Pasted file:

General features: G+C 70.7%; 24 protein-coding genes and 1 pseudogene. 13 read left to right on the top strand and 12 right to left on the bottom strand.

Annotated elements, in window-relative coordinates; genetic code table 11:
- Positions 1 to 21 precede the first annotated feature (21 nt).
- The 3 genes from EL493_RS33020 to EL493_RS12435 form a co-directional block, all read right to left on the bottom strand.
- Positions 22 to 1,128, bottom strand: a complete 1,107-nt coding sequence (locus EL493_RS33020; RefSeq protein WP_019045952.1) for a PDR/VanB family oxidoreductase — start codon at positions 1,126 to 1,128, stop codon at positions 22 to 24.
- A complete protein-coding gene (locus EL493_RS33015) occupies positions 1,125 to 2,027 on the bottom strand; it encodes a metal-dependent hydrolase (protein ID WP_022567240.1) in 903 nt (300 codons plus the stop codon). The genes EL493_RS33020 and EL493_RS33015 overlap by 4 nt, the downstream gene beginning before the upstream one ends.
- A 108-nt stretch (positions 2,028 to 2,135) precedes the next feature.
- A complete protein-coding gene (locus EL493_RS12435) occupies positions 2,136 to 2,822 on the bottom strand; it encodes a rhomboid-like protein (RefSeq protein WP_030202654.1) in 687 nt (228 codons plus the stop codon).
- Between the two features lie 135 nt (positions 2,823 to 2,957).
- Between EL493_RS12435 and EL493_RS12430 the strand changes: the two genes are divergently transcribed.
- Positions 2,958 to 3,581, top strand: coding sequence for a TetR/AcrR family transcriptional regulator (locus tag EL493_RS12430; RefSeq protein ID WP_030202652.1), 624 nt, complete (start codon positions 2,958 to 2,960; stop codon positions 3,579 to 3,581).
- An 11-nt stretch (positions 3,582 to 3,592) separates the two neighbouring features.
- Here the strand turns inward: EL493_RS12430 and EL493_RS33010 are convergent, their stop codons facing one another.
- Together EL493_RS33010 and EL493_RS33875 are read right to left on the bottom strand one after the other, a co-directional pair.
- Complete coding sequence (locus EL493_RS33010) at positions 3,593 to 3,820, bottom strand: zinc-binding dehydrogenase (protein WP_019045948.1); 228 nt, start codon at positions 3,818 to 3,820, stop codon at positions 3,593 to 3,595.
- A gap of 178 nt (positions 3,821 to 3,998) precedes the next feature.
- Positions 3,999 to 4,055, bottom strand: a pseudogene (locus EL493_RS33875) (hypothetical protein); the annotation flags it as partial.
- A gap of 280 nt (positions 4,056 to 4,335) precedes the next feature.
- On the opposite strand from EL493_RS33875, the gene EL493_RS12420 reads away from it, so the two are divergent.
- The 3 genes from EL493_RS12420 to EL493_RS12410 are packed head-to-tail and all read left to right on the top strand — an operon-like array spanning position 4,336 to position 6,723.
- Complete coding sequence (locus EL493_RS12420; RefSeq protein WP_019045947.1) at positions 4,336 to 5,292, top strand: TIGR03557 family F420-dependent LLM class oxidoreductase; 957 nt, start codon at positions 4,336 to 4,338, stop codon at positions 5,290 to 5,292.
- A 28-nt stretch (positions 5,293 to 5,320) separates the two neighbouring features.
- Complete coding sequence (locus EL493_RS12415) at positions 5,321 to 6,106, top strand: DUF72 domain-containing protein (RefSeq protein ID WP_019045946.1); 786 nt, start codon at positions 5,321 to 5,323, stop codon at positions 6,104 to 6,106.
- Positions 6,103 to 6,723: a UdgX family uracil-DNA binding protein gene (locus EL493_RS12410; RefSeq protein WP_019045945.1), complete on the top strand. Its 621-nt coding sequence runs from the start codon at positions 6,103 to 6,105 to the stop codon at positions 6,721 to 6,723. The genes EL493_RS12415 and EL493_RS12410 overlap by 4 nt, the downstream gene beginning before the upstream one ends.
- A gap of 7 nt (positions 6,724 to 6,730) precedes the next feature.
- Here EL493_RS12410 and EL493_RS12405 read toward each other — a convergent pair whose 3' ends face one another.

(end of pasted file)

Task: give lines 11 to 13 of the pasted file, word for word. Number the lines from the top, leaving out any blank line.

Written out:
- Positions 2,958 to 3,581, top strand: coding sequence for a TetR/AcrR family transcriptional regulator (locus tag EL493_RS12430; RefSeq protein ID WP_030202652.1), 624 nt, complete (start codon positions 2,958 to 2,960; stop codon positions 3,579 to 3,581).
- An 11-nt stretch (positions 3,582 to 3,592) separates the two neighbouring features.
- Here the strand turns inward: EL493_RS12430 and EL493_RS33010 are convergent, their stop codons facing one another.